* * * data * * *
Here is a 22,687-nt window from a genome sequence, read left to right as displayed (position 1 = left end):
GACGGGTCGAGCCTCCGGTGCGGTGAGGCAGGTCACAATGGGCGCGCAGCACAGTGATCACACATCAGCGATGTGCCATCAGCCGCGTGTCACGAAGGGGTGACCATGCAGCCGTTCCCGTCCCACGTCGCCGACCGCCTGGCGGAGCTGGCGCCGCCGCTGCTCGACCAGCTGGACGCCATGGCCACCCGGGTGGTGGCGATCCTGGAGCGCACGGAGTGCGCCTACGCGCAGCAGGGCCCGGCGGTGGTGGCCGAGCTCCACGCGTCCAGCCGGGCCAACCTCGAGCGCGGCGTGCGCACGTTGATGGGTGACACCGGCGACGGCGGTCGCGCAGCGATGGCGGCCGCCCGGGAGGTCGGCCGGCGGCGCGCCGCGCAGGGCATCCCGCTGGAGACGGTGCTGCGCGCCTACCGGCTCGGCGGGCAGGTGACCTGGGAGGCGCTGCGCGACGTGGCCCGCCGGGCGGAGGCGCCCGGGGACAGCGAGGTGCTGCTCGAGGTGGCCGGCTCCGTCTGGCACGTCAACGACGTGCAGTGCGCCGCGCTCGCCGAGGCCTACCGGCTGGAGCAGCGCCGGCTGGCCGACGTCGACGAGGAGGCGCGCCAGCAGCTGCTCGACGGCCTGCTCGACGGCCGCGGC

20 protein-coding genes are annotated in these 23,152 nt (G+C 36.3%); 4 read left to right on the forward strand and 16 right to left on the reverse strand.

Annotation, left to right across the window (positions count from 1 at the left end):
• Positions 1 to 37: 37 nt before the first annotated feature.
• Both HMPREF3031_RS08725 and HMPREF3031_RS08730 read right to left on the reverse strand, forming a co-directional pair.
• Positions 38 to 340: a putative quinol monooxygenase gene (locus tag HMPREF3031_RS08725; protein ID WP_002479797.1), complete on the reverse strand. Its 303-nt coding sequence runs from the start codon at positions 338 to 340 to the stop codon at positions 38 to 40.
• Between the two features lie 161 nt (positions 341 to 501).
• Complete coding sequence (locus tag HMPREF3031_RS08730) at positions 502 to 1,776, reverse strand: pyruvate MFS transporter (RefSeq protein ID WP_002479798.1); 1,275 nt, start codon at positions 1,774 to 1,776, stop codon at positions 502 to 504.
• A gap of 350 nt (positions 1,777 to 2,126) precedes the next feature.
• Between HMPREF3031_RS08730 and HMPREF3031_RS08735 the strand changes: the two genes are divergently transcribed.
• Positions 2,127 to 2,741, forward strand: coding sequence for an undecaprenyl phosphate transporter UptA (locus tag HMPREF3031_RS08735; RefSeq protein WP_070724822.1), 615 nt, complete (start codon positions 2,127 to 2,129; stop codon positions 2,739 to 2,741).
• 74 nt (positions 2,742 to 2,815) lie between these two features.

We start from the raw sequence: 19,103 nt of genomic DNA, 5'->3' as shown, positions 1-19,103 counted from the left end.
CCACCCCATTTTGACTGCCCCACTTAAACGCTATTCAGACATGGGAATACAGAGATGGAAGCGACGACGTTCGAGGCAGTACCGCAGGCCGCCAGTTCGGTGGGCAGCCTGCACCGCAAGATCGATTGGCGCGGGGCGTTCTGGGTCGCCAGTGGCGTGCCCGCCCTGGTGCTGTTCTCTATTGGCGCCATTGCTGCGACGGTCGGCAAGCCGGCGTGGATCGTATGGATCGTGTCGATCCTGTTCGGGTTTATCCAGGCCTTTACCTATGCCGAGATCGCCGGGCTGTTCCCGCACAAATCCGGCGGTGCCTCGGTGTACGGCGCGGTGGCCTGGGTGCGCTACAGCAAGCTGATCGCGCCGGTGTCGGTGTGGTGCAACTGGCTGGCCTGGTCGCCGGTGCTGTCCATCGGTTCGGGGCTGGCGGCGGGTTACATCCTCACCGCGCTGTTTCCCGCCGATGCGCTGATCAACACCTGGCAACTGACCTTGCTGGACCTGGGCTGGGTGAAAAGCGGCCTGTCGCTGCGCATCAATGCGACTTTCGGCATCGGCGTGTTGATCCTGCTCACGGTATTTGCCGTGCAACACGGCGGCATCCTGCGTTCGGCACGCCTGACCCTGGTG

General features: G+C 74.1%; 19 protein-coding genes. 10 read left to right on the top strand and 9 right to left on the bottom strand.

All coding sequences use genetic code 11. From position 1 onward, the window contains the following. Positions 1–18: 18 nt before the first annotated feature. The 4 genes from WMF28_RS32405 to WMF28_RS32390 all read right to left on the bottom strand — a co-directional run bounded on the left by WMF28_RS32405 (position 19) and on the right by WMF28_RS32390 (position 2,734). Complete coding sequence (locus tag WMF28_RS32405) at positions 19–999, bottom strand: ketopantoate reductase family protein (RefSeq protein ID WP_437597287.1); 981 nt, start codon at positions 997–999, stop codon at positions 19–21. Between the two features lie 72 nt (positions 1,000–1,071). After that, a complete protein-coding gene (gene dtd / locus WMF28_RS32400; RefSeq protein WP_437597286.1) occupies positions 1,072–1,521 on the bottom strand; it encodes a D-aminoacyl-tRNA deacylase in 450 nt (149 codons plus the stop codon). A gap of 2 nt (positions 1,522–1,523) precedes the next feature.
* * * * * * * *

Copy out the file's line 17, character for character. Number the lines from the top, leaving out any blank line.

All coding sequences use genetic code 11. From position 1 onward, the window contains the following. Positions 1–18: 18 nt before the first annotated feature. The 4 genes from WMF28_RS32405 to WMF28_RS32390 all read right to left on the bottom strand — a co-directional run bounded on the left by WMF28_RS32405 (position 19) and on the right by WMF28_RS32390 (position 2,734). Complete coding sequence (locus tag WMF28_RS32405) at positions 19–999, bottom strand: ketopantoate reductase family protein (RefSeq protein ID WP_437597287.1); 981 nt, start codon at positions 997–999, stop codon at positions 19–21. Between the two features lie 72 nt (positions 1,000–1,071). After that, a complete protein-coding gene (gene dtd / locus WMF28_RS32400; RefSeq protein WP_437597286.1) occupies positions 1,072–1,521 on the bottom strand; it encodes a D-aminoacyl-tRNA deacylase in 450 nt (149 codons plus the stop codon). A gap of 2 nt (positions 1,522–1,523) precedes the next feature.